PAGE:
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I have came across some Erlang code which I am trying to convert to Elixir to help me learn both of the languages and understand the differences. Macros and metaprogramming in general is a topic I am still trying to get my head around, so hopefully you will understand my confusion.

The Erlang code

-define(p2(MAT, REP), 
        p2(W = MAT ++ STM) -> m_rep(0, W, STM, REP))

% where m_rep is a function already defined.

To me, it seems that in the above code, there is two separate definitions of the p2 macro that map to a private function called m_rep. In Elixir though, it seems that it is only possible to have one pattern matching definition. Is it possible to have different ones in Elixir too?

  • 2
    I don't know if you're familiar with C and Lisp but a simple analogy would be that Erlang's macros are like C macros (that is simple compile time string replacement) and Elixir's macros are like Lisp macros (that is code that can manipulate the AST). – Onorio Catenacci Jan 28 '16 at 13:44
  • @OnorioCatenacci This is very interesting! Thank you so much for helping me understand. :-) – plotplot Jan 28 '16 at 19:16
8

These are not two definitions. The first line is the macro, the second line is the replacement. The confusing bit is that the macro has the same name as the function for which it is generating clauses. For example when using your macro like this:

?p2("a", "b");
?p2("c", "d").

the above will be expanded to:

p2(w = "a" ++ stm) -> m_rep(0, w, stm, "b");
p2(w = "c" ++ stm) -> m_rep(0, w, stm, "d").

You can use erlc -P to produce a .P file that will show you the effects of macro expansion on your code. Check out this slightly simpler, compilable example:

-module(macro).
-export([foo/1]).

-define(foo(X),
        foo(X) -> X).

?foo("bar");
?foo("baz");
?foo("qux").

Using erlc -P macro.erl you will get the following output to macro.P:

-file("macro.erl", 1).

-module(macro).

-export([foo/1]).

foo("bar") ->
    "bar";
foo("baz") ->
    "baz";
foo("qux") ->
    "qux".

In Elixir you can define multiple function clauses using macros as well. It is more verbose, but I think it is also much clearer. The Elixir equivalent would be:

defmodule MyMacros do
  defmacro p2(mat, rep) do
    quote do
      def p2(w = unquote(mat) ++ stm) do
        m_rep(0, w, stm, unquote(rep))
      end
    end
  end
end

which you can use to define multiple function clauses, just like the erlang counterpart:

defmodule MyModule do
  require MyMacros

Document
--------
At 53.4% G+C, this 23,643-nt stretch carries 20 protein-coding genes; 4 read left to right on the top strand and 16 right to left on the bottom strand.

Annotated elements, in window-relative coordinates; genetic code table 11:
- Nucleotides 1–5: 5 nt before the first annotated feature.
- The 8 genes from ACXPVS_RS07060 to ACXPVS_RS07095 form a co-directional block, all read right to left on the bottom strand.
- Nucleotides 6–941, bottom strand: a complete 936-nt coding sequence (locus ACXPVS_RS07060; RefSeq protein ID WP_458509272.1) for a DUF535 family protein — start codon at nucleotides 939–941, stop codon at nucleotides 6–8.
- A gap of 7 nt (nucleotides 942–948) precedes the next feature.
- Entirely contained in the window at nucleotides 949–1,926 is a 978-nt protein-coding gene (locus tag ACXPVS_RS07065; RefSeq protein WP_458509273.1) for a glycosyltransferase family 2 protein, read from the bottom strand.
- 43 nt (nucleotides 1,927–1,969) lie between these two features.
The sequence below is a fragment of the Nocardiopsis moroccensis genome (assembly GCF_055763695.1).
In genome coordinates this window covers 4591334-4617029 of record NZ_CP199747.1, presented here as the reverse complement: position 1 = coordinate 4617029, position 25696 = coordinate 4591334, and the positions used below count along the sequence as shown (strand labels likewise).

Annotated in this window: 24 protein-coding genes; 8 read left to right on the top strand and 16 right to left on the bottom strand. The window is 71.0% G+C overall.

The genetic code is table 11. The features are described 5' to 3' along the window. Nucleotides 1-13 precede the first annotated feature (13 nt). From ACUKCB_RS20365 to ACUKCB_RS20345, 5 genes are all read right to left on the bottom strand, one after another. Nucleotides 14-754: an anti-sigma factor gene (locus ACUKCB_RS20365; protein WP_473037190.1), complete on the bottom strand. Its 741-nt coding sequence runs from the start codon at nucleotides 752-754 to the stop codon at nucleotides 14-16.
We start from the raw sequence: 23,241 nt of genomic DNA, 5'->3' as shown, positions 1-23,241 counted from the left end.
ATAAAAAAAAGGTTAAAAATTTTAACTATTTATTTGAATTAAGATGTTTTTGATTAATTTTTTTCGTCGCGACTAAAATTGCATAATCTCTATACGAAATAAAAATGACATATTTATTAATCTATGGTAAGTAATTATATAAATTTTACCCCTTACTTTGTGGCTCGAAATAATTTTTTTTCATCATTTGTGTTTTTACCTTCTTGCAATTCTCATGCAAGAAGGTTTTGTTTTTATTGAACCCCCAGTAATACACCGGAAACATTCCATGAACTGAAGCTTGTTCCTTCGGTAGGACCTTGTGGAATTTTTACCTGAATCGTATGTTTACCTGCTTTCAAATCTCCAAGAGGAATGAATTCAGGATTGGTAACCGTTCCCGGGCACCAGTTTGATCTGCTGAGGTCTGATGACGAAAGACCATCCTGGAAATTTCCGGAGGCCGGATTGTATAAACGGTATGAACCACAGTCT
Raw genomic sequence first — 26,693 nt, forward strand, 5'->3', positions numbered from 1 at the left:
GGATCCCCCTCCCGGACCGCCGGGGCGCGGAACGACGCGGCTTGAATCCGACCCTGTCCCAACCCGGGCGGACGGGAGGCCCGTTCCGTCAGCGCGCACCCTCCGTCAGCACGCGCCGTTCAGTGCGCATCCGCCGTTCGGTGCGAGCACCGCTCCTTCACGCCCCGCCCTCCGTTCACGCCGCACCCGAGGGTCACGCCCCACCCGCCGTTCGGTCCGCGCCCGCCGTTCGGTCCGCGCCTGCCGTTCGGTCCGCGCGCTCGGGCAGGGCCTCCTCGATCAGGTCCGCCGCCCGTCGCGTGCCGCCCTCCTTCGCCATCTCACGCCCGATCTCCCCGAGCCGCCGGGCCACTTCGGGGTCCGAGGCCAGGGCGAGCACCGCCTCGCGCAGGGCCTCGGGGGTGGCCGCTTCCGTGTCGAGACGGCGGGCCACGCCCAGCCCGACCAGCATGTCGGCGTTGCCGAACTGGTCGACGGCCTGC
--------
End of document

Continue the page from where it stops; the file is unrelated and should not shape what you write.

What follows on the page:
MyMacros.p2('a', 'b')
  MyMacros.p2('c', 'd')
end
  • 2
    You have taught me a lot here. Thank you for such a detailed answer. – plotplot Jan 28 '16 at 17:48
3

I can't help myself here. :-) If it's the macros you are after then using LFE (Lisp Flavoured Erlang) gives you much better macro handling than either erlang or elixir. It also is compatible with both.

2
-define(p2(MAT, REP), 
        p2(w = MAT ++ stm) -> m_rep(0, w, stm, REP))

% where m_rep is a function already defined.

The code above has a number of issues.

There's no such thing as a macro with multiple clauses in Erlang. The above code doesn't define two separate definitions of the p2 macro that map to a private function called m_rep. What it does is it defines a 2-argument macro, which defines a p2 function taking some parameters and calling m_rep. However, the parameter definition of the internal p2 function is incorrect:

  • it tries to use ++ with the second argument not being a list
  • it tries to assign a value to an atom (did you mean a capital W, a variable, instead of a small w, an atom?)
  • it tries the assignment in a place where an assignment is not allowed - in a function head.

Did you try to test for equality (== instead of =), not to do an assignment? If so, you have to use a guard.

Moreover, it seems to me you're trying to use w and stm as though they were variables and pass them to m_rep, but they're not! Variables in Erlang have to start with a capital letter. Variables in Elixir, on the other hand, do not. It might be you're confusing concepts from the two similar but still different languages.

My general advice would be to pick one language and learn it well and only later with that knowledge under your belt try a different language. Pick Erlang if you're completely new to programming - it's simpler, there are less things to learn upfront. Pick Elixir if you already know Ruby or are more into immediate marketability of your skills.

Please say more about your intention and I might be able to come up with code expressing it. The above snippet is too ambiguous.

  • You were correct about the variable names. Apologises for the confusion! – plotplot Jan 28 '16 at 17:46

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